FK In MySQL and SQLyog

No matter what table type (of those supporting FK's) are used for defining the FK relationship/constraint, both tables involved in the relationship have to be same type and there must be an index where the foreign key and the referenced key are listed as the first columns. MySQL does not always auto-create indexes on foreign keys or referenced keys: sometimes you have to create them explicitly. It depends on the MySQL version.

Corresponding columns in the foreign key and the referenced key must have similar internal data types so that they can be compared without a type conversion. The size and the signedness of integer types have to be the same. The length of string types need not be the same.

Starting from MySQL version 3.23.50 you can also associate the ON DELETE CASCADE or ON DELETE SET NULL clause with the foreign key constraint. If ON DELETE CASCADE is specified, and a row in the parent table is deleted, then InnoDB automatically deletes also all those rows in the child table whose foreign key values are equal to the referenced key value in the parent row. If ON DELETE SET NULL is specified, the child rows are automatically updated so that the columns in the foreign key are set to the SQL NULL value. Corresponding ON UPDATE options are available starting from 4.0.8.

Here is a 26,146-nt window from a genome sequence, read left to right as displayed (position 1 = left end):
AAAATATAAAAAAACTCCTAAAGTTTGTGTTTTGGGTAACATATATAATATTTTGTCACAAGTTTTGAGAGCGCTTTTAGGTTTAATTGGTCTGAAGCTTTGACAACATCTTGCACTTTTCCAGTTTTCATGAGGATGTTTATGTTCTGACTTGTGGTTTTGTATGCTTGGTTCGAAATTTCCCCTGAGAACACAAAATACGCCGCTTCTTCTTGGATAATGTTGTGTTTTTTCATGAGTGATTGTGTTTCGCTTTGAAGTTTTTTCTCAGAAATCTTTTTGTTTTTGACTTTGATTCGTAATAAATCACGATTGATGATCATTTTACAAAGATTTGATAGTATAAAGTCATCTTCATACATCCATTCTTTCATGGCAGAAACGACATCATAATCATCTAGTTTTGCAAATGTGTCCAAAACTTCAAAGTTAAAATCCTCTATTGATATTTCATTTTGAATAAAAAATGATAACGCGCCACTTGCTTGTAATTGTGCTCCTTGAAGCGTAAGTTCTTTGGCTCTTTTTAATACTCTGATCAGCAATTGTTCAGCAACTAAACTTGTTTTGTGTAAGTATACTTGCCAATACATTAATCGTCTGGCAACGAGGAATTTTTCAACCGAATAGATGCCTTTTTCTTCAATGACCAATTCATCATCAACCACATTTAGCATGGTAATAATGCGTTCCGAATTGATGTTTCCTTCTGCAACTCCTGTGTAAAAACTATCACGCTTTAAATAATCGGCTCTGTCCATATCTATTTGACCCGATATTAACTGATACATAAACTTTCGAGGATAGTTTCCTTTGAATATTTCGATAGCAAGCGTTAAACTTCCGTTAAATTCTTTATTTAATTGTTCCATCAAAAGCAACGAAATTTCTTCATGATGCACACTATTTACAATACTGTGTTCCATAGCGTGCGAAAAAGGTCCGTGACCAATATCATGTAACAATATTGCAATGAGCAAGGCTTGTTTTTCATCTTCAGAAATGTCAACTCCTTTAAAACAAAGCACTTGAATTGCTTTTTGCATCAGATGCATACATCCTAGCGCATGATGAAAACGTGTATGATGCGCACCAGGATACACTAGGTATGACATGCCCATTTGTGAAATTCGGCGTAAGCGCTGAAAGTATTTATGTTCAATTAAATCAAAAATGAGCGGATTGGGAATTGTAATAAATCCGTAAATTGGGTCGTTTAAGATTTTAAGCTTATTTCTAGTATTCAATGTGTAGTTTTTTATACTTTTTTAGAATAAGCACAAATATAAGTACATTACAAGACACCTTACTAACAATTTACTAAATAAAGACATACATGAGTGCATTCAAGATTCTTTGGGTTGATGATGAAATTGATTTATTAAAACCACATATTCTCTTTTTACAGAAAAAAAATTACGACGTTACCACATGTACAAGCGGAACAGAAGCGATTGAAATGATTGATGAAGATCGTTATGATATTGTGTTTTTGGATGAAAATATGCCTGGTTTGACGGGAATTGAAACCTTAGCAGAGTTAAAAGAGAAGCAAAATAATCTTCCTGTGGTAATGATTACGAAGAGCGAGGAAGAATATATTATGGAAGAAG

FK in SQLyog

SQLyog treats one of the tables in the relationship as the child and the other parent. Using SQLyog you create relationships on the child table that will refer to the columns of the parent table.

First of all you need to create correct indexes on the columns of both the tables. You can do this from the Index tab.

Select the Child table in the Object Browser and press F10 or select Relationships/Foreign Keys from the popup menu or click on the foreign keys subtab in the Create Table tab.

Note: If the table is not of InnoDB, Soliddb or PBXT types, SQLyog will give an error…You can change the handler of table by selecting it from the Table Engine combo box.